By age 6, the majority of girls start to express concerns about their weight or shape. Between forty and sixty percent of elementary girls are concerned about their weight or becoming too fat. This anxiety carries into their adult lives, and can manifest into an eating disorder (NEDA).
What We Know About Eating Disorders
The potential cause of eating disorders is complex, and occur for a variety of reasons and conditions. Once started, they can create a self-perpetuating cycle of physical and emotional destruction. Common perceptions of eating disorders rely heavily on the fixation of food and weight. However individuals who suffer from eating disorders often try to use food and the control of food to cope with feelings and emotions. Often, dieting, bingeing, and purging begin as a way to cope with painful emotions and to have a sense of control in their own life. Ultimately, these behaviors are damaging not only physically but to their emotional health, self-esteem, and sense of ability and control.
Factors of Eating Disorders
In the United States, 20 million women and 10 million men suffer from a clinically significant eating disorder. A variety of factors can contribute to eating disorder; anything from psychological to biological factors can be the cause. For example, cultural pressures that glorify “skinny” and place value on obtaining the “perfect body” are social factors that contribute to eating disorders. There are interpersonal factors as well, such as history of being teased about size or weight, history of physical or sexual abuse, or difficulty expressing emotions and feelings can influence eating disorders. Although there are many attributing factors, the most well-known is body dissatisfaction.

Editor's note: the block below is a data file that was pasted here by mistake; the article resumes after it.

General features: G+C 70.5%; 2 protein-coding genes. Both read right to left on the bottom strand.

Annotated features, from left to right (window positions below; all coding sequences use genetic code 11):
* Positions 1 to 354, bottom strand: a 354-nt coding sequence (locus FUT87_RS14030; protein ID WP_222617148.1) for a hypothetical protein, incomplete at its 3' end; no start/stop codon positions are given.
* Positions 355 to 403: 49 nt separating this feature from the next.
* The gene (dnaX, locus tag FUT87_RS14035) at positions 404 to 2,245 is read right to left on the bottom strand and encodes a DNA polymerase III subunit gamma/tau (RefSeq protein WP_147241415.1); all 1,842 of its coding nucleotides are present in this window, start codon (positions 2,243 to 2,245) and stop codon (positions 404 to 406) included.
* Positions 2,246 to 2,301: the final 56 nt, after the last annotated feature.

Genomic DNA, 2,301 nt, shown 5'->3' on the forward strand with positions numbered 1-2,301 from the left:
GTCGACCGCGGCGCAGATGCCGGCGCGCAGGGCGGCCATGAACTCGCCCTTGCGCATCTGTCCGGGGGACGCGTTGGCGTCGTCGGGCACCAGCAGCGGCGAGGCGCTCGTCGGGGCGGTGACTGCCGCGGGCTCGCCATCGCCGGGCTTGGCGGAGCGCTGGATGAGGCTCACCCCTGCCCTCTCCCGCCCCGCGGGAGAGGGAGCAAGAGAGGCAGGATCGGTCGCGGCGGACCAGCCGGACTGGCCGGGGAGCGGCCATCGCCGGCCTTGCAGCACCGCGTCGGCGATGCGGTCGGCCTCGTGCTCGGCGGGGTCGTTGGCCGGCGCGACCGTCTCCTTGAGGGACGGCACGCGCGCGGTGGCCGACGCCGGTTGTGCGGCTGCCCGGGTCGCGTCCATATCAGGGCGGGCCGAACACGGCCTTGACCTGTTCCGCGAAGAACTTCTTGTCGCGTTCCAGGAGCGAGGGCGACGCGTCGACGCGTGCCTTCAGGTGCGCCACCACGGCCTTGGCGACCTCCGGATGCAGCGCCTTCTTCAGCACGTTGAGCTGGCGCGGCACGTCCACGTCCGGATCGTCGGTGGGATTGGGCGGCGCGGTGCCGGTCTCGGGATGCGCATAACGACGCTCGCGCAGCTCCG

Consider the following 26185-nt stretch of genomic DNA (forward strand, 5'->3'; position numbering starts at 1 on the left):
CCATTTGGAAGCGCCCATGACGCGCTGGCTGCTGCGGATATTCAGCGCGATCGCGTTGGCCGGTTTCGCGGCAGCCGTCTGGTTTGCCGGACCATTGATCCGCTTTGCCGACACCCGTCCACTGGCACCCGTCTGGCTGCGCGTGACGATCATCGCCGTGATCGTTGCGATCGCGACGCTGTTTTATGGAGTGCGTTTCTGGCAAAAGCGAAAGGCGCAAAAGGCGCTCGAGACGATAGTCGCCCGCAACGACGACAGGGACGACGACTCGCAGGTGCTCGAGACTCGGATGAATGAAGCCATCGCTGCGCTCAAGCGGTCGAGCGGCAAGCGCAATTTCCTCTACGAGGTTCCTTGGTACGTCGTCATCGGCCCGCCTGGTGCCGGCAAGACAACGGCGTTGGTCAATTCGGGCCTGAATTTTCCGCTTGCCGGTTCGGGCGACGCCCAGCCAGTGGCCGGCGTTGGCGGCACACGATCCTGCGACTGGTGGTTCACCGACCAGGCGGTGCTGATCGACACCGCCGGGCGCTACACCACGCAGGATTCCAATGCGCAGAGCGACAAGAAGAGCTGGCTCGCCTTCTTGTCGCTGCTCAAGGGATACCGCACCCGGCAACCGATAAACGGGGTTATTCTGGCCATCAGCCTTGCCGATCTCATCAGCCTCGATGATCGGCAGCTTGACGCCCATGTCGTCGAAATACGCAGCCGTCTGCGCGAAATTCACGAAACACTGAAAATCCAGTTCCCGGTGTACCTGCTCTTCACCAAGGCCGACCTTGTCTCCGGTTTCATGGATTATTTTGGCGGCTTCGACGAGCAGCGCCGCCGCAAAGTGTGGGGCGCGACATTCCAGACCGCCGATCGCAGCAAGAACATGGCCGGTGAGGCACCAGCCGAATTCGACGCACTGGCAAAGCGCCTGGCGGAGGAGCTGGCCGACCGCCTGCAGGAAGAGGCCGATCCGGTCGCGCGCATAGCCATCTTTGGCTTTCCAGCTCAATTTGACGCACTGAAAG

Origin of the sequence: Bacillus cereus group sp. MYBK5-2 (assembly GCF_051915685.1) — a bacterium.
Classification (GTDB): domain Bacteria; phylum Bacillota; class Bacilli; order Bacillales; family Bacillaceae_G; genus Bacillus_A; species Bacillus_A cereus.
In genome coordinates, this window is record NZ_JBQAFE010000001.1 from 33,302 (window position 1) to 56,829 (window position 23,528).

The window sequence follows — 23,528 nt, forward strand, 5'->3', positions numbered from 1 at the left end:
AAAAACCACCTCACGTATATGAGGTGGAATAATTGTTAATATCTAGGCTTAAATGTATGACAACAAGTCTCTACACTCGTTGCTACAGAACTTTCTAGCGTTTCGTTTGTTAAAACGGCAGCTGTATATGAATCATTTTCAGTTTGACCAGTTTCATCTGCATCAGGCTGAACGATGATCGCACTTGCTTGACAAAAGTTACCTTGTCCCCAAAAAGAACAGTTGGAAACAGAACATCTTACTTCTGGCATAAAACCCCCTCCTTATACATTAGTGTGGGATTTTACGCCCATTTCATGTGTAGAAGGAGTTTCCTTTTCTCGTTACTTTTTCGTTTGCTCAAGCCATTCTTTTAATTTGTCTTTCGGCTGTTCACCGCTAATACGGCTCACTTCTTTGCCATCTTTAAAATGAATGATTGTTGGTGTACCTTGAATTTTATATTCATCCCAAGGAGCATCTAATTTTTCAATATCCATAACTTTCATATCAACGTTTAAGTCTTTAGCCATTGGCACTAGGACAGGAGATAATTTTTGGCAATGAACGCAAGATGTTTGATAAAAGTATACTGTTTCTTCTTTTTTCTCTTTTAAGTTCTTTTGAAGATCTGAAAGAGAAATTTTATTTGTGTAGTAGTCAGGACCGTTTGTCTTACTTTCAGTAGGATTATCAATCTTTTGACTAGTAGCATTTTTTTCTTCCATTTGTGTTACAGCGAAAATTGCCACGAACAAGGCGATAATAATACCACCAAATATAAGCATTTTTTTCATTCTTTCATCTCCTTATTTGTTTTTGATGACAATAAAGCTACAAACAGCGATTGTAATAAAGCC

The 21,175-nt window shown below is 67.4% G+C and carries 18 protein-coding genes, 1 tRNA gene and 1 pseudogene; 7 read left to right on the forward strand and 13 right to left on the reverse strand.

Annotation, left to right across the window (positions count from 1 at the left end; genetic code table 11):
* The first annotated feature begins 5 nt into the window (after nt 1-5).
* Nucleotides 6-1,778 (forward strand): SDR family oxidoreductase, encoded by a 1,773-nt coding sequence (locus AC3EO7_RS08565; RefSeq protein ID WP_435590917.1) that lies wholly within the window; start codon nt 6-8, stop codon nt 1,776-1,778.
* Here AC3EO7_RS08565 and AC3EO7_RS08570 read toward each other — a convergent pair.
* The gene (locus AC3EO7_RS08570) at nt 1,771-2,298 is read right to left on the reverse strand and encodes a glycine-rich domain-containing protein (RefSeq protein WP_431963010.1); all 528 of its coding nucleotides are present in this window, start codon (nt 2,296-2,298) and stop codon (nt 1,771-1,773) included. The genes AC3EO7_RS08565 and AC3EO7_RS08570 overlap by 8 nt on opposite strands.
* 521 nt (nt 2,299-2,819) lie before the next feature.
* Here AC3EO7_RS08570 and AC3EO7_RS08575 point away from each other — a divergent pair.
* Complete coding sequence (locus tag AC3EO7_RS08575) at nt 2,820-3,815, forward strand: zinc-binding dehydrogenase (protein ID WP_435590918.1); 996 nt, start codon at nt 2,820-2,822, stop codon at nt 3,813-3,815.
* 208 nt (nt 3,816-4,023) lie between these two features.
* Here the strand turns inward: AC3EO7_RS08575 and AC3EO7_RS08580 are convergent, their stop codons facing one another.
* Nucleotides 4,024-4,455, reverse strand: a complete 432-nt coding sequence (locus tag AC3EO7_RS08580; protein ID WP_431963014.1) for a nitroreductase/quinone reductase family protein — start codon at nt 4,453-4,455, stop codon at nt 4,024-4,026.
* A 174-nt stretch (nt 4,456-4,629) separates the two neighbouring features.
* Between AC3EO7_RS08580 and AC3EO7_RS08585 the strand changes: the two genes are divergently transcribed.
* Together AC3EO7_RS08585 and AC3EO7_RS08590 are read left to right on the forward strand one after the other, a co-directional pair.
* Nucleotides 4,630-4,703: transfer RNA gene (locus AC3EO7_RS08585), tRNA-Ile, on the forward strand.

What We Can Do
One of the best ways to help change the prevalence of eating disorders is to reduce the negative risk factors that lead to eating disorders. The best-known contributor for eating disorders is body dissatisfaction. A way we can help improve our body dissatisfaction is through positive self-talk and positive body image. Instead of reinforcing negative media messages through the ways we talk about ourselves (and to the mirror) we must focus on the “positives,” whether that is what we like about our bodies or the powerful things our bodies do for us (walk, run, write, dance, laugh!). Once we change how we talk about ourselves, we can encourage others around us to do the same. It is important for us to quit the cycle of “body-shamming” not only for our own well-being but for the next generation to come. The young people around us absorb our actions – if we are consistently and constantly talking negatively about our bodies, they too will start to analyze and participate in “body-shamming.”
Eating disorders can become chronic and even cause life-threatening conditions, which is why it is important for people with eating disorders to seek professional help immediately (early diagnosis and intervention may enhance recovery). Here is an excellent resource to help find the best treatment for you or someone you care for.
In light of Eating Disorders Awareness week (February 23rd– 28th) we want to encourage our readers to engage in positive self-talk and spread body positivity to the people around us. We want you to refuse to talk negatively about your body (or others) and to encourage you to highlight all of the wonderful and amazing things your body does for you (running, dancing, laughing, and so much more!)! If you need some help check out this great article, “10 Steps to Positive Body Image.”
Martin, J. B. (2010). The Development of Ideal Body Image Perceptions in the United States.Nutrition Today,45(3), 98-100. Retrieved from nursingcenter.com/pdf.asp?AID=1023485